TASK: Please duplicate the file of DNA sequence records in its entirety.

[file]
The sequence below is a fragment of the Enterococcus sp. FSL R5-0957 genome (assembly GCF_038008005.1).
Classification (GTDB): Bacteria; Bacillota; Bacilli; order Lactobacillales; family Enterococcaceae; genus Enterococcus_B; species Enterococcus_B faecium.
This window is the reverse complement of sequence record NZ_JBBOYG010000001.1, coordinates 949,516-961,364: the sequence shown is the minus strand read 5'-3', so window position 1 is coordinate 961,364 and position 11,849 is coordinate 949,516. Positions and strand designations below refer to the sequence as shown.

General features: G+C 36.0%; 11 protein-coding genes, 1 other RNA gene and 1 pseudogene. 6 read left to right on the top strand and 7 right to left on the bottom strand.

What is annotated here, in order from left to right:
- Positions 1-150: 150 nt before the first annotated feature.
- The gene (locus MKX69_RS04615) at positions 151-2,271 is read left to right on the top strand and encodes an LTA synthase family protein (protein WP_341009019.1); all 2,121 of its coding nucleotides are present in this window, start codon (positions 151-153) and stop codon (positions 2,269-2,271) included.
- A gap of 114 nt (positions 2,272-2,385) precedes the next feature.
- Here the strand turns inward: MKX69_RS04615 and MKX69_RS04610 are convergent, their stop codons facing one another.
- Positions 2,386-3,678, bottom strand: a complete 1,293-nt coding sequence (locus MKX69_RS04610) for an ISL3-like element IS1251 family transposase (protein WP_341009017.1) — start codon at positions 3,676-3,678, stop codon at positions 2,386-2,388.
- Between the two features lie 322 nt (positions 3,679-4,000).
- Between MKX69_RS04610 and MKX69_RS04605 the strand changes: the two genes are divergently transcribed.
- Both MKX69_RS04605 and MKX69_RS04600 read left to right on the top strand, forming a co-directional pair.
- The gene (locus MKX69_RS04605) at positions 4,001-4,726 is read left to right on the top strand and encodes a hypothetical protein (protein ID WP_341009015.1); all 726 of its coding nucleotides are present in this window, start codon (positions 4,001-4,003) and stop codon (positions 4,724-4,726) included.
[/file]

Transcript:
The sequence below is a fragment of the Enterococcus sp. FSL R5-0957 genome (assembly GCF_038008005.1).
Classification (GTDB): Bacteria; Bacillota; Bacilli; order Lactobacillales; family Enterococcaceae; genus Enterococcus_B; species Enterococcus_B faecium.
This window is the reverse complement of sequence record NZ_JBBOYG010000001.1, coordinates 949,516-961,364: the sequence shown is the minus strand read 5'-3', so window position 1 is coordinate 961,364 and position 11,849 is coordinate 949,516. Positions and strand designations below refer to the sequence as shown.

General features: G+C 36.0%; 11 protein-coding genes, 1 other RNA gene and 1 pseudogene. 6 read left to right on the top strand and 7 right to left on the bottom strand.

What is annotated here, in order from left to right:
- Positions 1-150: 150 nt before the first annotated feature.
- The gene (locus MKX69_RS04615) at positions 151-2,271 is read left to right on the top strand and encodes an LTA synthase family protein (protein WP_341009019.1); all 2,121 of its coding nucleotides are present in this window, start codon (positions 151-153) and stop codon (positions 2,269-2,271) included.
- A gap of 114 nt (positions 2,272-2,385) precedes the next feature.
- Here the strand turns inward: MKX69_RS04615 and MKX69_RS04610 are convergent, their stop codons facing one another.
- Positions 2,386-3,678, bottom strand: a complete 1,293-nt coding sequence (locus MKX69_RS04610) for an ISL3-like element IS1251 family transposase (protein WP_341009017.1) — start codon at positions 3,676-3,678, stop codon at positions 2,386-2,388.
- Between the two features lie 322 nt (positions 3,679-4,000).
- Between MKX69_RS04610 and MKX69_RS04605 the strand changes: the two genes are divergently transcribed.
- Both MKX69_RS04605 and MKX69_RS04600 read left to right on the top strand, forming a co-directional pair.
- The gene (locus MKX69_RS04605) at positions 4,001-4,726 is read left to right on the top strand and encodes a hypothetical protein (protein ID WP_341009015.1); all 726 of its coding nucleotides are present in this window, start codon (positions 4,001-4,003) and stop codon (positions 4,724-4,726) included.